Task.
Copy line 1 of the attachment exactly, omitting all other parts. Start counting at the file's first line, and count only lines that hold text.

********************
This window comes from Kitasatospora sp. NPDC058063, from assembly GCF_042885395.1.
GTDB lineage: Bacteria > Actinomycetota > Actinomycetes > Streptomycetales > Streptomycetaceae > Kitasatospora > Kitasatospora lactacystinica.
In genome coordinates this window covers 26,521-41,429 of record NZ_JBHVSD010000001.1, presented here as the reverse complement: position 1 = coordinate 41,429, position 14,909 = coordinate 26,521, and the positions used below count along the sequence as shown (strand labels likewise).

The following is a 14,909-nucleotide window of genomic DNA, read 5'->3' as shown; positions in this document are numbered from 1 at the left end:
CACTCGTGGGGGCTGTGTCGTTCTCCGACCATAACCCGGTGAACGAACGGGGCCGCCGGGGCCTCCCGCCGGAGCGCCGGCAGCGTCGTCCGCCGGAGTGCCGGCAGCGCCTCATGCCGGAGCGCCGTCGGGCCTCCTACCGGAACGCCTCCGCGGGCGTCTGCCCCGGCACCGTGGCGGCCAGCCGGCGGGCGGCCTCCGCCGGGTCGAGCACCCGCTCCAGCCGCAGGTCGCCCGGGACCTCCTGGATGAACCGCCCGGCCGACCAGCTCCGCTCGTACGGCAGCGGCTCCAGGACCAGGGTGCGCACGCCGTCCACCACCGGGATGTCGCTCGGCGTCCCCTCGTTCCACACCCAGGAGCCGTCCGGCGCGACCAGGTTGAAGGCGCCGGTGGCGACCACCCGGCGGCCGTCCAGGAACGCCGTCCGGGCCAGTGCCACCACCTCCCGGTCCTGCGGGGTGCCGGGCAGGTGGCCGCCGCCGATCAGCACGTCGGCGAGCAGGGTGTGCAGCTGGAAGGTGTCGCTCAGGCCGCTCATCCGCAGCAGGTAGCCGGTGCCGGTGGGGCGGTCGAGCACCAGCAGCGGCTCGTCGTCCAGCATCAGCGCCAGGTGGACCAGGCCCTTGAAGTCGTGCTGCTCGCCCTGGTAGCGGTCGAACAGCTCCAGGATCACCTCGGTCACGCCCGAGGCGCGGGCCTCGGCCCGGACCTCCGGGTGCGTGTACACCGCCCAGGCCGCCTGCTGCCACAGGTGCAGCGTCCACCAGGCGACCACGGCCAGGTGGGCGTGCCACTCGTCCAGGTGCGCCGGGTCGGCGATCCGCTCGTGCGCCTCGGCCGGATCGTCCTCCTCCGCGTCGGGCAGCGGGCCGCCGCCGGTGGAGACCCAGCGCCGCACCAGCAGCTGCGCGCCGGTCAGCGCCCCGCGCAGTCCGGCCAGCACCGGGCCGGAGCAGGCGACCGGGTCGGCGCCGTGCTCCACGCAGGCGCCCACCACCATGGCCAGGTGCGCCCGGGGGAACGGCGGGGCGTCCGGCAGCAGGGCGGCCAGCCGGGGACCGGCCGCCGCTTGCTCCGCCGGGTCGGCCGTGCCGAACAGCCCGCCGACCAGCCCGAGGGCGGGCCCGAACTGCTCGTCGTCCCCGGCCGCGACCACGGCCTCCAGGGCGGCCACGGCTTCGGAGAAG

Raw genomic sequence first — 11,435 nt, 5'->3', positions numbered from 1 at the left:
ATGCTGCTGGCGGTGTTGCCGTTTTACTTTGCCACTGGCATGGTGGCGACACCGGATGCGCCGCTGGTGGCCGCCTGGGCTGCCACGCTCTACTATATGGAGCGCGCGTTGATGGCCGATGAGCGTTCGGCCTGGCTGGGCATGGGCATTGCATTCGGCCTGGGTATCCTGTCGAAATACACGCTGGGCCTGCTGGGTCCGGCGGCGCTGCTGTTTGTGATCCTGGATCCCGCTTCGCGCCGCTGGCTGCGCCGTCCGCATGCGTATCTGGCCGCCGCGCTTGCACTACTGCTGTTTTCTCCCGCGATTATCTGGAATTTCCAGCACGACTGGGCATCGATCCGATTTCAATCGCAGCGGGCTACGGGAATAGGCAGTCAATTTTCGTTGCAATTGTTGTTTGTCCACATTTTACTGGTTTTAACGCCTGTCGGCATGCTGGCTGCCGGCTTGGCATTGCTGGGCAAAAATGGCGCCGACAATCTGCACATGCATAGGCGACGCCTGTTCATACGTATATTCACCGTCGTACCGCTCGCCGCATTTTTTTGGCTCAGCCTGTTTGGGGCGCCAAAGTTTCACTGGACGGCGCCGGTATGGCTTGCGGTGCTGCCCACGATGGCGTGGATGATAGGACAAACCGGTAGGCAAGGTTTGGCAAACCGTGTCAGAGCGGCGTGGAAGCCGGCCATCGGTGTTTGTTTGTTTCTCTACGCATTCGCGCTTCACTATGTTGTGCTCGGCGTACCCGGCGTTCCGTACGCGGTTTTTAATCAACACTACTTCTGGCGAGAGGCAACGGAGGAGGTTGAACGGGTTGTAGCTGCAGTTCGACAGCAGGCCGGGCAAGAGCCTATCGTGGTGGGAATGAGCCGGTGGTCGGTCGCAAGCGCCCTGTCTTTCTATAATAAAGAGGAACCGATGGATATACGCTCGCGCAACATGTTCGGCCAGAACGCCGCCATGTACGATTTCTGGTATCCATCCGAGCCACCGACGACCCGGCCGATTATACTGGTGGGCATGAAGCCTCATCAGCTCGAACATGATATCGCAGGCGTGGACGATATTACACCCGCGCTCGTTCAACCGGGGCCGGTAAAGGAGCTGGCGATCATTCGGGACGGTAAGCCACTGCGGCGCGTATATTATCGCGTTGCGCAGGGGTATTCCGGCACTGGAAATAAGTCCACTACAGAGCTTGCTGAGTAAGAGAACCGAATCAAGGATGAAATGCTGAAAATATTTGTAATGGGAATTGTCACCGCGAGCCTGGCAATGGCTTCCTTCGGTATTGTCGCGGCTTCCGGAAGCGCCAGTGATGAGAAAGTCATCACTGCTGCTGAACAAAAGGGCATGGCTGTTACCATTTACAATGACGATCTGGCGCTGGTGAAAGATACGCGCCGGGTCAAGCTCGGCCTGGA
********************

This window comes from Kitasatospora sp. NPDC058063, from assembly GCF_042885395.1.